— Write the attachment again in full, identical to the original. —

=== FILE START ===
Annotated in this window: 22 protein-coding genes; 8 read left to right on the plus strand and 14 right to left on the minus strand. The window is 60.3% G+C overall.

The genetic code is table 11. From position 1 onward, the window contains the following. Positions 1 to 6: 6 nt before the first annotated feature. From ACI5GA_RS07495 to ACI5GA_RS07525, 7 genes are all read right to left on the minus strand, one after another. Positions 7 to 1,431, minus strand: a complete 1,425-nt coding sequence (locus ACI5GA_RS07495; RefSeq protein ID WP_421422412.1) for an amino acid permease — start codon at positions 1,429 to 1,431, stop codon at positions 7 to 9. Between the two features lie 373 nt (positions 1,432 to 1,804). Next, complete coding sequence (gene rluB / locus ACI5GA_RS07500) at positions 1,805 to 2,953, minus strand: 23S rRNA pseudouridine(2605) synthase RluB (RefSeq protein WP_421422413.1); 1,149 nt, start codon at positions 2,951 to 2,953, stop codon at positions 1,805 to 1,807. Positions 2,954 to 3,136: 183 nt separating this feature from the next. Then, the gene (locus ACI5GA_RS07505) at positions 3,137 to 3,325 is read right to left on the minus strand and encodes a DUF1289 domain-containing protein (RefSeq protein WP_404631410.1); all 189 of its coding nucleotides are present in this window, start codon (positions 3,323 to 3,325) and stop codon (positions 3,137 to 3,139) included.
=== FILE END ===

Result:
Annotated in this window: 22 protein-coding genes; 8 read left to right on the plus strand and 14 right to left on the minus strand. The window is 60.3% G+C overall.

The genetic code is table 11. From position 1 onward, the window contains the following. Positions 1 to 6: 6 nt before the first annotated feature. From ACI5GA_RS07495 to ACI5GA_RS07525, 7 genes are all read right to left on the minus strand, one after another. Positions 7 to 1,431, minus strand: a complete 1,425-nt coding sequence (locus ACI5GA_RS07495; RefSeq protein ID WP_421422412.1) for an amino acid permease — start codon at positions 1,429 to 1,431, stop codon at positions 7 to 9. Between the two features lie 373 nt (positions 1,432 to 1,804). Next, complete coding sequence (gene rluB / locus ACI5GA_RS07500) at positions 1,805 to 2,953, minus strand: 23S rRNA pseudouridine(2605) synthase RluB (RefSeq protein WP_421422413.1); 1,149 nt, start codon at positions 2,951 to 2,953, stop codon at positions 1,805 to 1,807. Positions 2,954 to 3,136: 183 nt separating this feature from the next. Then, the gene (locus ACI5GA_RS07505) at positions 3,137 to 3,325 is read right to left on the minus strand and encodes a DUF1289 domain-containing protein (RefSeq protein WP_404631410.1); all 189 of its coding nucleotides are present in this window, start codon (positions 3,323 to 3,325) and stop codon (positions 3,137 to 3,139) included.